Beyond Room 119

Exhaustion

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I used to think she was crazy. She’d talk about going on runs in the middle of a blazing summer day and loving the feeling of complete physical exhaustion that came from spending all her energy while the heat slowly pulled it away at the same time. She’d talk about being utterly spent at the end of a run and completely exhilarated despite (or perhaps, because of) that feeling.

Seven years I’ve known her, seven years I’ve thought this, and it wasn’t until today that I finally understood.

Today was a beautiful day, full of sunshine, heat, and humidity. It was the kind of day that you might sit outside for a few minutes to enjoy, and then retreat to the safety of air conditioning. At the end of my day, I decided to go on a six-mile trail run. The day had been fine, but I had been mentally working through some things that seem to keep popping up and I’ve been frustrated with my internal reaction to them.

I started my run with the goal of literally just running it all away. Not for the purpose of running away from it, but rather, to run through it. To show myself that I was stronger than it. That I was more than these reactions. That I could push through and come out on the other end.

My run today didn’t give me any of those things. I’d consider myself a fairly strong runner, but three miles into this run, I was already hoping that I was almost done. Trail running is much different than road running, mentally and especially physically. This particular path has a number of rolling hills, inclines that never seem to end, and the last mile is more uphill than anything else. It’s a tougher one on any day, let alone with temperatures in the mid-eighties.

My run today didn’t give me any of those things for which I was searching. Instead, it gave me the opportunity to earn them. As I wound my way around the roots, branches, and trees, running up and down and all around, I ran up yet another hill. With breath in short supply, I was faced with a choice: stop and walk, or push onward. And in every moment when I chose to forge ahead, I was reminding myself that I could do this. That I can do this. That I am doing this. That the struggle is only temporary, and the growth that comes from overcoming it lasts forever.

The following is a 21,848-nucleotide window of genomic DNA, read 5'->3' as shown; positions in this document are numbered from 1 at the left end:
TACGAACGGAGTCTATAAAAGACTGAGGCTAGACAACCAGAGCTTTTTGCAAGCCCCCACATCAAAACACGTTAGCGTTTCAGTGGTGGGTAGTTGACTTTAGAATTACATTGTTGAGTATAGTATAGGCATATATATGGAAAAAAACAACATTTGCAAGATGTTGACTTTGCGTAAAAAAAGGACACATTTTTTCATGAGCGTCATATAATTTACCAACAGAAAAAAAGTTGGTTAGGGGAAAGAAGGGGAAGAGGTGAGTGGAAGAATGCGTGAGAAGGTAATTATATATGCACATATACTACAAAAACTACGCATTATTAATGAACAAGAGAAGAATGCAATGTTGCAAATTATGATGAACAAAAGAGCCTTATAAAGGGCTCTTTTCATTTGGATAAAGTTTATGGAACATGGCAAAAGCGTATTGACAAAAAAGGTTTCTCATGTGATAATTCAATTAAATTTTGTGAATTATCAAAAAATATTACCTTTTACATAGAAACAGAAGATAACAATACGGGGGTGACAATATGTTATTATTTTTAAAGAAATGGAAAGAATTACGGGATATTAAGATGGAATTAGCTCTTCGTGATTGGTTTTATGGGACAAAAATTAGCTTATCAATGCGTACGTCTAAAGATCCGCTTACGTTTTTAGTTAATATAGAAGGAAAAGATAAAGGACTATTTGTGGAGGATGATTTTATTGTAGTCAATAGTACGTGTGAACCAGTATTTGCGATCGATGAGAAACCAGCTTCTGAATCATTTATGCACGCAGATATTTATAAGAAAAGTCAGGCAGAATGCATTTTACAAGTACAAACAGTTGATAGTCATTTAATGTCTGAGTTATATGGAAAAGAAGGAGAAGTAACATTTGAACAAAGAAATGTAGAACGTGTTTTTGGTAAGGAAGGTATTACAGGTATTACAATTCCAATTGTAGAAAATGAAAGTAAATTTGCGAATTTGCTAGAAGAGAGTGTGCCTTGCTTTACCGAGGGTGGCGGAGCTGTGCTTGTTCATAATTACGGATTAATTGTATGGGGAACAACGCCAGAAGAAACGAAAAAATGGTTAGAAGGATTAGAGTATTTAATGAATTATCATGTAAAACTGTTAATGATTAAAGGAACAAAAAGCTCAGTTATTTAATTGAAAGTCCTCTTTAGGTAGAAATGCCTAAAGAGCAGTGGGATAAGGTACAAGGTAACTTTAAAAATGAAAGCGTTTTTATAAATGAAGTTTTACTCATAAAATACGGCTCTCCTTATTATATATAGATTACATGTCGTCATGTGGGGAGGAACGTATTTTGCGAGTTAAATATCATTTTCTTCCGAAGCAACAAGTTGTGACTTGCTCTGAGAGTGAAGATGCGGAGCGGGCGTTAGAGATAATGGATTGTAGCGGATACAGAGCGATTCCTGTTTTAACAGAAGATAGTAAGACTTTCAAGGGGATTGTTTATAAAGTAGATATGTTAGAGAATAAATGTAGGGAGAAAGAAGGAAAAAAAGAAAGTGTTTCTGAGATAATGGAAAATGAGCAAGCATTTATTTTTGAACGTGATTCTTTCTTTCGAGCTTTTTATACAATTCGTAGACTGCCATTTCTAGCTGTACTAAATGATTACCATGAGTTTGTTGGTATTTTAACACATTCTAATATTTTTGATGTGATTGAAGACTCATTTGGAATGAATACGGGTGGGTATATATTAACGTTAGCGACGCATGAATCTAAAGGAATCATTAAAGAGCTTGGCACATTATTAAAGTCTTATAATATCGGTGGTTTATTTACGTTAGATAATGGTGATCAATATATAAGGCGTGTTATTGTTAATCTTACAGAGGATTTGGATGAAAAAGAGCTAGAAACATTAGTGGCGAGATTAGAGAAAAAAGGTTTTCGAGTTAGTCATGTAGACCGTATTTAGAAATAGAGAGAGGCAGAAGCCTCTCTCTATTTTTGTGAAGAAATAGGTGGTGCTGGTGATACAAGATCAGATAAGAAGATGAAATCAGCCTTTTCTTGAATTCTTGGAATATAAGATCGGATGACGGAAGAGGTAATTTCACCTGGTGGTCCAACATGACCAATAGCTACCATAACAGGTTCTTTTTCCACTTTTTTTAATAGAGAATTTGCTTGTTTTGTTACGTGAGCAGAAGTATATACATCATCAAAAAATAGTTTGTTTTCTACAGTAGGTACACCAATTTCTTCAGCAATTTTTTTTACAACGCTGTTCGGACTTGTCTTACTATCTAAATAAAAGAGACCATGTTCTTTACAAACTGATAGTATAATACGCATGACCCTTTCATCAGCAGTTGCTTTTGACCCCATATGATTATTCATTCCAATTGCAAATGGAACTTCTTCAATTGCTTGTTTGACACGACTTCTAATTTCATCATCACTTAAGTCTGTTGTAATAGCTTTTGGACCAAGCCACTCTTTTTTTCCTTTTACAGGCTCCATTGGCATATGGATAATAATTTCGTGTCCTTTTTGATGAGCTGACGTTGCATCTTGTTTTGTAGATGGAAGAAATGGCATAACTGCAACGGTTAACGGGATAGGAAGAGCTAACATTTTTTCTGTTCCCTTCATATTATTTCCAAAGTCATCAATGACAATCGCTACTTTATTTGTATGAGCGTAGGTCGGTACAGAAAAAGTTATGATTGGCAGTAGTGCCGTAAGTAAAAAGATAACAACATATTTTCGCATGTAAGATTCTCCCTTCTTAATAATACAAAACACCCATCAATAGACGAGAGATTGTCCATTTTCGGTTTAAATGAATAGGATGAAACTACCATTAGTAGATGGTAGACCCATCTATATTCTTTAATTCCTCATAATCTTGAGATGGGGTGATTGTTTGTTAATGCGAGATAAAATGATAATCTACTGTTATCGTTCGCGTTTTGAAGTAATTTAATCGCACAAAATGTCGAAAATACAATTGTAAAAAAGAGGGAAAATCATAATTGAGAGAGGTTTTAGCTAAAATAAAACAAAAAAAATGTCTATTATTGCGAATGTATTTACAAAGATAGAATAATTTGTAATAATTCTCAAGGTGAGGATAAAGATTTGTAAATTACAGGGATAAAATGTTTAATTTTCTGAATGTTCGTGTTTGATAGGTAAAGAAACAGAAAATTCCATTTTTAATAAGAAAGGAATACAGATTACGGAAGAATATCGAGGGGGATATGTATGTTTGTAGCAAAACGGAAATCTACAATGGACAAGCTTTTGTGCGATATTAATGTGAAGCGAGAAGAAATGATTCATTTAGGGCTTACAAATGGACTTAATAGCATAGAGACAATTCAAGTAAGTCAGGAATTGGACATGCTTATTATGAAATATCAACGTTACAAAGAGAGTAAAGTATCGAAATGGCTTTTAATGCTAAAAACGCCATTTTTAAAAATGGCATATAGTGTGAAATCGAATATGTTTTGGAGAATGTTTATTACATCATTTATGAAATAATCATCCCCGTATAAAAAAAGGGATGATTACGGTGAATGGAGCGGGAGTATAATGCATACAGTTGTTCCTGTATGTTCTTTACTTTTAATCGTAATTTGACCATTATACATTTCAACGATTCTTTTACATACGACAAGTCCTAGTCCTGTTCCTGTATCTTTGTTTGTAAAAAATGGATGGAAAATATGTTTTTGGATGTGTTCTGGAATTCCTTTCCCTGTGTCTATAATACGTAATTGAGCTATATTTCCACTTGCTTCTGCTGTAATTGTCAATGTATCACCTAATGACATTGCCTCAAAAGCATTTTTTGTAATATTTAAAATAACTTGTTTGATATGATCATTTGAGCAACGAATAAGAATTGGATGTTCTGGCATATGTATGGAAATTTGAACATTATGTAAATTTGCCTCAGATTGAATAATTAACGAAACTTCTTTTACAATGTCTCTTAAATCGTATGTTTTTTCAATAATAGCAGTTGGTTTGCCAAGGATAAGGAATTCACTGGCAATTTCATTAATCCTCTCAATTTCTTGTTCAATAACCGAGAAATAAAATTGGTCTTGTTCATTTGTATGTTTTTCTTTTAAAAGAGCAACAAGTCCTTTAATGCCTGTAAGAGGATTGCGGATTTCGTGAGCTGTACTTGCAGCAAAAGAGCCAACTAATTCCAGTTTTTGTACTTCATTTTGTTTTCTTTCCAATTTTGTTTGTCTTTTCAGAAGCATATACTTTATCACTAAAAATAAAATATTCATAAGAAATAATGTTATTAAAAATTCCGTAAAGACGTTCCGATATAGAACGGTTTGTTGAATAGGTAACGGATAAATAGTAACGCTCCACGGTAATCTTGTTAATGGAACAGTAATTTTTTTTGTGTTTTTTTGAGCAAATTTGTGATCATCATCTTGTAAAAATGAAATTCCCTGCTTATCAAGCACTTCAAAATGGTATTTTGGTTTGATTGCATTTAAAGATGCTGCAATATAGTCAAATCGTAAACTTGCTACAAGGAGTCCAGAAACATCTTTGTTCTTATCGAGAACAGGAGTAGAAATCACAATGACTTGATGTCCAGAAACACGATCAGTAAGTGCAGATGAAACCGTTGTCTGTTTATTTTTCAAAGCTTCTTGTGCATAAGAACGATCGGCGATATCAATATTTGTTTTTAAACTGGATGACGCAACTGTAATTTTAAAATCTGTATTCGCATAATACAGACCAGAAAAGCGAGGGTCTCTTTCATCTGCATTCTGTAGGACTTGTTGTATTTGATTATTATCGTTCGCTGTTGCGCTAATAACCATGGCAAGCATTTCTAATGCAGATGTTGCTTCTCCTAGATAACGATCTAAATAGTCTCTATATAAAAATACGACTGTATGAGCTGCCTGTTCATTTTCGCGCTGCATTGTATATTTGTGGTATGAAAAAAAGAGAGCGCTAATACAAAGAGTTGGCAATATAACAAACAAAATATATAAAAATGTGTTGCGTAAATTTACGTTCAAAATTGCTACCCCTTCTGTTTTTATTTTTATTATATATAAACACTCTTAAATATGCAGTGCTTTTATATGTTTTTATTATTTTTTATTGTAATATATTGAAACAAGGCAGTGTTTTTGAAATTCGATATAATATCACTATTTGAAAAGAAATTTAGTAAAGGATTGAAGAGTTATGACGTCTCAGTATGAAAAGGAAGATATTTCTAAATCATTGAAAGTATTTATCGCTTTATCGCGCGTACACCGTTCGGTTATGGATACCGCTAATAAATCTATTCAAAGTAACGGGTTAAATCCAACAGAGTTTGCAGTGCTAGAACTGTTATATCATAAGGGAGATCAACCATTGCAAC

When we push ourselves in the physical realm beyond what we think we can handle, this mentality spills over into other aspects of our lives. In teaching ourselves that we can handle that physical hill, we learn that we can also tackle the hills in the other aspects of our lives. We learn who we are, and what we can do.

We learn that we are more than what our insecurities whisper to us.

We are stronger than our doubts would have us believe.

Who we are is not dependent on what we think, but on the way in which we choose to act upon those thoughts.

Strength comes in many forms – mental, emotional, spiritual, physical. Each one manifests itself differently, but at the end of the day, they are all branches of the same tree, and as such, are all related to each other. When we recognize this, we can draw upon one branch when another may bend under a heavier load.

I ended my run this evening more exhausted than I’ve been in a long time. I fought my way up that last mile and ended up at the top of the trail. I was exhausted. Completely spent. And strangely enough, more awake than I had felt all day. I still faced the same situations. Those same reactions will pop up when I’d rather that they didn’t. An hour run doesn’t change any of that.

But it does change me. It reminds me of who I am, and pushes me towards who I want to be – a woman of integrity, understanding, passion, and yes, you guessed it: strength.

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